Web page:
You’re pretty brutal toward the guys.

This is a real show, it’s not some crappy reality show that they shot for $10 on some random network that nobody’s every heard of.

Uh, yeah. [Laughs.] But we really try to walk a fine line, because you don’t want anyone leaving feeling bad for themselves. If you’re a douchebag, you probably need to hear some of this stuff, but I would never want to hurt anyone’s feelings, like, “You’ve got an ugly face! You’re out of here.” The important thing people have to realize, so as to avoid anyone attacking me in public, is that I just carry out the wishes of the contestants; you’re excused by them, so I just have to find a way to do it.

It seems like the perfect gig for a comedian, then. How’d you land the job?
Good old-fashioned auditions. I went in at first, and it was one of those auditions where I wasn’t really thinking too much about it; I was just like, “Oh, it’s just a dating show.” So I went in, threw out the lines, and just made my own thing up, and made them laugh. They kept calling me back, and it was one of those things where, as they kept calling me back, I thought it was some kind of mistake. Like, I never book anything. [Laughs.] But then I got it, and here I am.

You just referred to the potential job as “just a dating show.” Are these the kinds of shows that you actually watch?
Not lately. I was a huge Blind Date fan, though, when I was younger; that was on when I was in high school. Excused is made by the same people who made Blind Date, actually. I think Blind Date and Singled Out were the first shows to make it actually funny and lively and young, at least for this generation. I was a huge Jenny McCarthy fan, and then Blind Date was such a great show because they had all the thought bubbles and everything like that.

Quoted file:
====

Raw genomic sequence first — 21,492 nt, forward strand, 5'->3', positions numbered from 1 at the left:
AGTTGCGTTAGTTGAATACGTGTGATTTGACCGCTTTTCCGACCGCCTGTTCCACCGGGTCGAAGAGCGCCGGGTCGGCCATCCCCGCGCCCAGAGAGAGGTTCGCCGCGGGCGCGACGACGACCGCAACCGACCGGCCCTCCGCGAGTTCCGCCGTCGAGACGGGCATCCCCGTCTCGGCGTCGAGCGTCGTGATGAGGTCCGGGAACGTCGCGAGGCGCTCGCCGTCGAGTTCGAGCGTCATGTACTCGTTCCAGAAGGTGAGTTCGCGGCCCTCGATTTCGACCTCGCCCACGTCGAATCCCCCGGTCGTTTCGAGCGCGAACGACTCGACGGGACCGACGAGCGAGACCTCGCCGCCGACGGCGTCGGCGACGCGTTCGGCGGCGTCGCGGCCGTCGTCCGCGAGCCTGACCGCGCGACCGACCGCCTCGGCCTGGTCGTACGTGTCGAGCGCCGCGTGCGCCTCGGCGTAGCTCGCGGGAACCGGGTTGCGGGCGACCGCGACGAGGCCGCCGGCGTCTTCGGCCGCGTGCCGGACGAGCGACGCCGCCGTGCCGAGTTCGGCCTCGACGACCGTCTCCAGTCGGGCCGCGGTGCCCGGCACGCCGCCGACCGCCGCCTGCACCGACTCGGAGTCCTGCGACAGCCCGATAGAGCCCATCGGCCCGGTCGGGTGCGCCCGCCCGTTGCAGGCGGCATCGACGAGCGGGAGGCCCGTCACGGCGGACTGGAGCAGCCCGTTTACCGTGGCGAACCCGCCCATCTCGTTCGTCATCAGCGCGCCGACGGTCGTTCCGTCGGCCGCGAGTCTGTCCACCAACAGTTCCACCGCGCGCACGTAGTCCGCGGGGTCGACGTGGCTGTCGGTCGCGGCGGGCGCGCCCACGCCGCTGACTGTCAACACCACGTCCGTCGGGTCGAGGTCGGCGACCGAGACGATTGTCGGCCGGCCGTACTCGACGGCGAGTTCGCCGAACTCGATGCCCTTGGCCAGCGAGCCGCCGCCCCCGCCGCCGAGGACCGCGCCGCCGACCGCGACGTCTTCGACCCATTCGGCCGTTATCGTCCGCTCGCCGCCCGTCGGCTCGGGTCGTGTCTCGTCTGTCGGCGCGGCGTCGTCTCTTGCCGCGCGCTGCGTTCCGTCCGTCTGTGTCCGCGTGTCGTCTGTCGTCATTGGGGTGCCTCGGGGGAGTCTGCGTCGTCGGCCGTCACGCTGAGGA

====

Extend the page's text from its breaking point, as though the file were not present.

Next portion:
We’ve now gotten to this weird place where all these dating shows are so serious, and people are competing and they’re in a massive house. It’s just gotten so crazy, so why not have a half-hour of just fun and make fun of people, and also try to hook them up?

Lately, most, if not all, of the dating shows feel totally scripted, and the contestants talk like they’re reading off of cue cards. Excused, on the other hand, feels much more natural. Why do you think that’s the case?
I think the stakes aren’t that high. We’re not here trying to find love; we’re not here because someone needs to get married. These are people that just want to have fun. Some people are actually looking for a boyfriend or girlfriend, or someone to actually date, but it’s very light-hearted. Everyone on set is really comfortable, and the whole crew offers everyone drinks as soon as they arrive on set.

It’s almost like a game show. At the end of the night, when I’m sitting next to whoever’s left, I’m always like, “Did you have fun today?” And they’re always like, “Oh, I had the best time.” So even if you do get excused, or someone hurts your feelings, people still have fun, because it’s about finding love, but it’s really about having a good time.